Published on August 31st, 2016 | by tefl0
Does Art Have A Place In The Language Learning Classroom?
Learning a language is a very creative process; by its very nature language is creative. A lot of the time teachers focus on teaching a language in a very rigid, logical manner – which makes sense when you are learning the fundamental rules of grammar – but there is not a lot of room for creativity. As a consequence, learners who tend to be more creative do not benefit from the learning process as much as they could, which means that our lessons are not as inclusive as they should be.
To resolve this issue, a simple and effective way to bring creativity into the classroom is through the use of art. Young Learners will enjoy working with colours and different materials to create pictures or picture stories which can be used in the learning process. Working with visuals brings learning to life and contributes to retention, so art is a great way to complement a lesson. For example, after you have read a story to your class you can help them create their own illustrations for the story. This will help the students commit the vocabulary items to memory, as well as form a connection with the story.
But art is not only useful for Young Learners.
Young adults and adult learners will also appreciate discussing art even if there isn’t as much room to get practically involved in an art lesson. Older learners are able to appreciate the various artistic techniques used in works of art – colour, style, medium – and will have their own opinions and interpretations of art. Because of this, you will be able to build lessons based on art.
A piece of art can be used to teach a wide variety of language structures, so it can suit any level. For example, a painting can be used for lower level language, such as There is a, What is this?, What are these? On the right, at the top, in the middle or colours or shapes. For higher levels it can be used to focus on more advanced language, such as language of comparison or opinion.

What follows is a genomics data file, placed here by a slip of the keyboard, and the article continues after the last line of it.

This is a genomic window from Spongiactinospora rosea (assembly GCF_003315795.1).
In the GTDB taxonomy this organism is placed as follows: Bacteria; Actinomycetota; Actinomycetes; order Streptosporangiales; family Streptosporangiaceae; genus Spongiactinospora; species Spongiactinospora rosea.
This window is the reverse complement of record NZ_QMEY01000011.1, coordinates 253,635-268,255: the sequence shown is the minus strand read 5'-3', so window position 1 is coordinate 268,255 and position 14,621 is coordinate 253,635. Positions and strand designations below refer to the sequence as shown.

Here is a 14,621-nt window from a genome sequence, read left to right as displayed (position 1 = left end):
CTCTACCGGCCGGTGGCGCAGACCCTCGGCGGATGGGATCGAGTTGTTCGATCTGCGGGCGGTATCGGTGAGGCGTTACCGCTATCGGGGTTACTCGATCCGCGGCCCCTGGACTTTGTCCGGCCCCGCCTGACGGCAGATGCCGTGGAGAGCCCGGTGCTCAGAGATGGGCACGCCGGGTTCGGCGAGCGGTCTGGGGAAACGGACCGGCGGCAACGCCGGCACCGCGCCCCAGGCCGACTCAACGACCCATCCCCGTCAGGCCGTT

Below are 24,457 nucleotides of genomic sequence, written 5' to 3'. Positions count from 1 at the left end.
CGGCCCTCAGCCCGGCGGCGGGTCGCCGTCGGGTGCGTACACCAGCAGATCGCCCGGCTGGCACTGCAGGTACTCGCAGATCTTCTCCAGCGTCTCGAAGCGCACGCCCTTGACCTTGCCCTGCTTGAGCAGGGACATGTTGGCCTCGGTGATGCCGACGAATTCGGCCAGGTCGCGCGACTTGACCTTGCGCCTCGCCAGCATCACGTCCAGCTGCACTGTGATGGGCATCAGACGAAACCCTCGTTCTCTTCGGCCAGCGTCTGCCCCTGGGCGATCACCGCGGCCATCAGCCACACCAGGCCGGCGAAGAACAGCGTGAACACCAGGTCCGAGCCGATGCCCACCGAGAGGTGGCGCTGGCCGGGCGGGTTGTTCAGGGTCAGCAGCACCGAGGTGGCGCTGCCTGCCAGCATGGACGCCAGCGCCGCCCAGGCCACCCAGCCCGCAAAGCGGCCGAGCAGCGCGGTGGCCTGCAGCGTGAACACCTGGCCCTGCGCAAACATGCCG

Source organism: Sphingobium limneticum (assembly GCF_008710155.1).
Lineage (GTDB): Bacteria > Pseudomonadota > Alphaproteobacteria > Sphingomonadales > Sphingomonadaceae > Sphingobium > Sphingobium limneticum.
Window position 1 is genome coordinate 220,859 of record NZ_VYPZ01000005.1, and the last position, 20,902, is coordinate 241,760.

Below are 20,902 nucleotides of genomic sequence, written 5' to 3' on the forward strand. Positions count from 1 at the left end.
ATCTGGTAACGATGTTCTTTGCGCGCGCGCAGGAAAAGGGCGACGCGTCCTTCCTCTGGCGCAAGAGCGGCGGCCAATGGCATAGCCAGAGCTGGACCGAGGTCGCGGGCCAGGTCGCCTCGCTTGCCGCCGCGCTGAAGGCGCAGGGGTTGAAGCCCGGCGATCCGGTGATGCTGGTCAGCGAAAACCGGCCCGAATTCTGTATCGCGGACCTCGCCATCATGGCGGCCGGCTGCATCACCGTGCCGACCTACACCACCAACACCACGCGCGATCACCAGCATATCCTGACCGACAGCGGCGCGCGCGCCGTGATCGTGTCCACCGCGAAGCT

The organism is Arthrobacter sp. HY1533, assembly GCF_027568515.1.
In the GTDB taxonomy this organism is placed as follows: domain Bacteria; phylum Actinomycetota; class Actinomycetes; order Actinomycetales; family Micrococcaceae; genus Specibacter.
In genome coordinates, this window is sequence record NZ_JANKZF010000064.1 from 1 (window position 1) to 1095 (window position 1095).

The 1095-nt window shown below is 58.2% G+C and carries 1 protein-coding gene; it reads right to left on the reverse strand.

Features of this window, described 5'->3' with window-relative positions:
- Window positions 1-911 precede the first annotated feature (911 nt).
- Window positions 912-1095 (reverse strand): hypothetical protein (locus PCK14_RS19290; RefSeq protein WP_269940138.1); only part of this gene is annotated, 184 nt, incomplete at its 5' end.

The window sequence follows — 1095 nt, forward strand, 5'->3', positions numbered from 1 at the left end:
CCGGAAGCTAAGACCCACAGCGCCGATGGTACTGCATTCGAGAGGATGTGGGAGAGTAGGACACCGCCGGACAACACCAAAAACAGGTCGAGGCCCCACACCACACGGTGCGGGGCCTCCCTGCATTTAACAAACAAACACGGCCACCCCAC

Art can be used to teach both concrete vocabulary items, language structures and also more theoretical concepts. In fact, while using art in your EFL lessons can accomplish whatever language aims you set out to achieve, chances are you will end up tackling language you did not anticipate. Because the interpretation of art is so personal, any tasks which involve responding to works of art will produce authentic language from your students. While you can prepare your students for the task, there is always the chance that they will try to communicate something which they do not have the language to do, and this will make a perfect learning opportunity.
Clearly then there is a place for art in language learning. As a teacher you may feel uncomfortable teaching art if you have no prior experience with the subject matter or, indeed, if you feel you are not creative in any way. This shouldn’t be a problem, though, because the materials that you choose for your lessons will help you. In the end, you will end up preparing for art lessons as you would any other EFL lesson.
At the same time, there are numerous resources available for you to use both inside and outside the classroom. The Internet is the first, obvious place to look. Besides finding visuals for your lessons you are also likely to find EFL lesson plans and materials ready to use in the classroom. Websites of museums and art galleries may even have interactive guides to their art exhibitions and background reading materials.
If possible, it’s a good idea to make use of a local art school. Art schools not only hold art lessons but they often have art exhibitions which you will be able to visit with your students. If you speak to the school they will either allow you to conduct your own tour or they will offer to take your students on a guided tour. Either way, the students will be able to get out of the comfort zone of the classroom, interact with the language in the real world, practise the language structures they have learnt and appreciate works of art first-hand.
Art definitely has a place in the language learning classroom, and even out of the classroom. Art is able to bring language to life and act as a stimulus for language and learning. It allows you to account for a range of learning styles in your lessons and it gives the students a chance to connect personally with the topic of the lesson.
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